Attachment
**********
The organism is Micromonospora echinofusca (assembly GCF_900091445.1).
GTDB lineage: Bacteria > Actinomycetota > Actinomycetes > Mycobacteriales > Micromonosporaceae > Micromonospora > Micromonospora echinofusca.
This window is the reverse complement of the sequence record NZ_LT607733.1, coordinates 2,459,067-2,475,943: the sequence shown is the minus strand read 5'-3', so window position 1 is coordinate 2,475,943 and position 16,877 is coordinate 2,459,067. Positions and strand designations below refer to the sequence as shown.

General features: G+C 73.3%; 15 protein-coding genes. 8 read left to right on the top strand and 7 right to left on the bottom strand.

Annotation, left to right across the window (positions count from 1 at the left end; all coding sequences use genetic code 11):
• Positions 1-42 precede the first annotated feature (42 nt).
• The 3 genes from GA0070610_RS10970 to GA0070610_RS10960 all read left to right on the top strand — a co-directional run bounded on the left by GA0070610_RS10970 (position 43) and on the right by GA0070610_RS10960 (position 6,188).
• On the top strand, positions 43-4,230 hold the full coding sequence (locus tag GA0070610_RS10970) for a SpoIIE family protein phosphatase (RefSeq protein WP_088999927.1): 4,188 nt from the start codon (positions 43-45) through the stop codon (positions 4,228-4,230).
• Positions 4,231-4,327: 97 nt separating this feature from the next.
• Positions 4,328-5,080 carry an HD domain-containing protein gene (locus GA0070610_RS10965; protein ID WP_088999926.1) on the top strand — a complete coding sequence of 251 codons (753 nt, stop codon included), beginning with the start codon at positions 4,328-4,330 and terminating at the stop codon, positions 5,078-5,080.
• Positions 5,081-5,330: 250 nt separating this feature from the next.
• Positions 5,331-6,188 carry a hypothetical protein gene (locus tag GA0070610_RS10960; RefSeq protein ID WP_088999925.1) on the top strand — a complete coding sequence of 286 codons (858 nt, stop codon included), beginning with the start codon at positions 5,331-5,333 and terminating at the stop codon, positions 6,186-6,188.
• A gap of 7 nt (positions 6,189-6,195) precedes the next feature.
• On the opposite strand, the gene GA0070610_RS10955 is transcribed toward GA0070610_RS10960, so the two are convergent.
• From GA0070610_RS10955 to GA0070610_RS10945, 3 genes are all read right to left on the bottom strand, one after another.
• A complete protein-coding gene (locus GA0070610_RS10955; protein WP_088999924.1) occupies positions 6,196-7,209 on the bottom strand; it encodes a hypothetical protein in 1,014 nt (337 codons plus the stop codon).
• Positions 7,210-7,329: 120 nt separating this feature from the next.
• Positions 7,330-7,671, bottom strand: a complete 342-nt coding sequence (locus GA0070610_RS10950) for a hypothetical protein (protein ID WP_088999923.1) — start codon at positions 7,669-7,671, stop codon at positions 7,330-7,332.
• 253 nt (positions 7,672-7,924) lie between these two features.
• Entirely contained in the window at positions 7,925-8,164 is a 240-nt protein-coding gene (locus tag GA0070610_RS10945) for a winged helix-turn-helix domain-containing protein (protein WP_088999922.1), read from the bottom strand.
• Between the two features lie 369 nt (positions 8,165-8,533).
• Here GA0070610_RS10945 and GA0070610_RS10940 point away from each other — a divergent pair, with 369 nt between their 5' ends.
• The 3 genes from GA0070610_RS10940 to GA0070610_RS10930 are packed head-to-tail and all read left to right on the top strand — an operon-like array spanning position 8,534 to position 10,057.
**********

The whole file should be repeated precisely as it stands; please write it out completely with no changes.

The organism is Micromonospora echinofusca (assembly GCF_900091445.1).
GTDB lineage: Bacteria > Actinomycetota > Actinomycetes > Mycobacteriales > Micromonosporaceae > Micromonospora > Micromonospora echinofusca.
This window is the reverse complement of the sequence record NZ_LT607733.1, coordinates 2,459,067-2,475,943: the sequence shown is the minus strand read 5'-3', so window position 1 is coordinate 2,475,943 and position 16,877 is coordinate 2,459,067. Positions and strand designations below refer to the sequence as shown.

General features: G+C 73.3%; 15 protein-coding genes. 8 read left to right on the top strand and 7 right to left on the bottom strand.

Annotation, left to right across the window (positions count from 1 at the left end; all coding sequences use genetic code 11):
• Positions 1-42 precede the first annotated feature (42 nt).
• The 3 genes from GA0070610_RS10970 to GA0070610_RS10960 all read left to right on the top strand — a co-directional run bounded on the left by GA0070610_RS10970 (position 43) and on the right by GA0070610_RS10960 (position 6,188).
• On the top strand, positions 43-4,230 hold the full coding sequence (locus tag GA0070610_RS10970) for a SpoIIE family protein phosphatase (RefSeq protein WP_088999927.1): 4,188 nt from the start codon (positions 43-45) through the stop codon (positions 4,228-4,230).
• Positions 4,231-4,327: 97 nt separating this feature from the next.
• Positions 4,328-5,080 carry an HD domain-containing protein gene (locus GA0070610_RS10965; protein ID WP_088999926.1) on the top strand — a complete coding sequence of 251 codons (753 nt, stop codon included), beginning with the start codon at positions 4,328-4,330 and terminating at the stop codon, positions 5,078-5,080.
• Positions 5,081-5,330: 250 nt separating this feature from the next.
• Positions 5,331-6,188 carry a hypothetical protein gene (locus tag GA0070610_RS10960; RefSeq protein ID WP_088999925.1) on the top strand — a complete coding sequence of 286 codons (858 nt, stop codon included), beginning with the start codon at positions 5,331-5,333 and terminating at the stop codon, positions 6,186-6,188.
• A gap of 7 nt (positions 6,189-6,195) precedes the next feature.
• On the opposite strand, the gene GA0070610_RS10955 is transcribed toward GA0070610_RS10960, so the two are convergent.
• From GA0070610_RS10955 to GA0070610_RS10945, 3 genes are all read right to left on the bottom strand, one after another.
• A complete protein-coding gene (locus GA0070610_RS10955; protein WP_088999924.1) occupies positions 6,196-7,209 on the bottom strand; it encodes a hypothetical protein in 1,014 nt (337 codons plus the stop codon).
• Positions 7,210-7,329: 120 nt separating this feature from the next.
• Positions 7,330-7,671, bottom strand: a complete 342-nt coding sequence (locus GA0070610_RS10950) for a hypothetical protein (protein ID WP_088999923.1) — start codon at positions 7,669-7,671, stop codon at positions 7,330-7,332.
• 253 nt (positions 7,672-7,924) lie between these two features.
• Entirely contained in the window at positions 7,925-8,164 is a 240-nt protein-coding gene (locus tag GA0070610_RS10945) for a winged helix-turn-helix domain-containing protein (protein WP_088999922.1), read from the bottom strand.
• Between the two features lie 369 nt (positions 8,165-8,533).
• Here GA0070610_RS10945 and GA0070610_RS10940 point away from each other — a divergent pair, with 369 nt between their 5' ends.
• The 3 genes from GA0070610_RS10940 to GA0070610_RS10930 are packed head-to-tail and all read left to right on the top strand — an operon-like array spanning position 8,534 to position 10,057.